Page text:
It's truly an abomination of slut-shaming, made worse by being written in a "hip" and "cool" slang-loaded fashion. The book itself also has weird thick, glossy pages and layout, with far more pictures than content. The spine is also weak, the pages started falling out when I simply flattened the book for pictures. Many of the pages are single-quote pages, often from youth pastors like this first one:
"It's hard to speak to your hearts when all I see is your parts."That's one of those glorious preacher quotes with a rhyme that ultimately means nothing.
Dimarco opens chapter 1 with an anecdote about being turned away from 1st grade because of a crop top and shorts. She obviously internalized this message of shame and went on to perpetuate it in a big way.
Dimarco then brings in the concepts of advertising yourself, your image, and marketing. She even has little self-tests for you to take:
Chapter 2:Your Target Market
She has little quizzes here too:
I didn't even try to take this quiz because all these answers are crap.
Chapter 2 wants is to consider our "target audience", guys.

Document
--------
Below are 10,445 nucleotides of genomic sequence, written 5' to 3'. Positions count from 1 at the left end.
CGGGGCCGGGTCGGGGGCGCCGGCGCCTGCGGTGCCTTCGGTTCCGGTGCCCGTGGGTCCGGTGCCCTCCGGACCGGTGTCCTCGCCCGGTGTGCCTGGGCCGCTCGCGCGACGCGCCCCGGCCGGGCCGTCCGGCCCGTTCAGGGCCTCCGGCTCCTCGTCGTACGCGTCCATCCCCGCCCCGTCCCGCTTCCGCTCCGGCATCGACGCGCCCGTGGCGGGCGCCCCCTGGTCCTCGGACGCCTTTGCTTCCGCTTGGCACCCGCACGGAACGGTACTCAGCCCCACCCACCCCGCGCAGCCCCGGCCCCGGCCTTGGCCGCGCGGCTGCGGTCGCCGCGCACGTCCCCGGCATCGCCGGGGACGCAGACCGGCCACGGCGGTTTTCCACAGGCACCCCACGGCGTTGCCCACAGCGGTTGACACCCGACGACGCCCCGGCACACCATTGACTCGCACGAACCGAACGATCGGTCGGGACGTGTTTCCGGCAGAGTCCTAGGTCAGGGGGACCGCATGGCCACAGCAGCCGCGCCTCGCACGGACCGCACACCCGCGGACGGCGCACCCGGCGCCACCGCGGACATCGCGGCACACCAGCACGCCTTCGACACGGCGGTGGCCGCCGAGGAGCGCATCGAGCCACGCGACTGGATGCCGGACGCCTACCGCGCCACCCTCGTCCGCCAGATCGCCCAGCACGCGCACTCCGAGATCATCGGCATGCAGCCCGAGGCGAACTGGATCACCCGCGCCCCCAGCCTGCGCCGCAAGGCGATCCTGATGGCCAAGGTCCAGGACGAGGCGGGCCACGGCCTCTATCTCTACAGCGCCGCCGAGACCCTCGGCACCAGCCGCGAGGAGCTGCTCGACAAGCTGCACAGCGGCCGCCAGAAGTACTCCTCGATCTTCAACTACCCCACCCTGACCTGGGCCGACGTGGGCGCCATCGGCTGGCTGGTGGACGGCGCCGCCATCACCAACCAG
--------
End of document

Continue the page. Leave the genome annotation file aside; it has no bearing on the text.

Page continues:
"Don't get all feminazi on me now and start saying you aren't looking for a guy, because if you picked up this book, then you must be concerned about your sex appeal, and sex appeal is for one purpose and one purpose only: to get guys."I like the unironic use of feminazi and the complete erasure of queerness. That's pretty par for the course. She goes on to talk about how girls just want to dress cute, but we just have to think about those "hormone-crazed" guys. It is here that she first uses the objectifying term "menu" to talk about what women show.
"It might seem gross, juvenile, or impossible that a guy would want to touch your breast just because he can see a part of it, but trust me, it's true."Newsflash! He probably wants to touch it even if he can't see it! And why would it necessarily seem gross unless you're assuming that women don't have sexual desire?
She then goes on to construct scenarios where showing a bit of breast leads to more and more fantasy, how showing belly leads to more, and how you need to cover up so that boys won't fantasize about you. The fact is that you can't stop anyone from fantasizing about you no matter what you wear, and I don't believe in the Christian "stumbling block" rhetoric.
She then goes on to spend a whole page on underwear. She says that if a boy sees part of your underwear, he'll think that you'll be willing to show him all of it, and then you'll be "sexual" to him and garner no respect:
"Guys don't take sexual girls seriously. They just don't. They think about using them until their next conquest."Really? Men can't have real relationships with women they have sex with? That's news to pretty much everyone. And if dudes are this awful, why do you want them? That is the eternal question, unanswered in the first 2 chapters.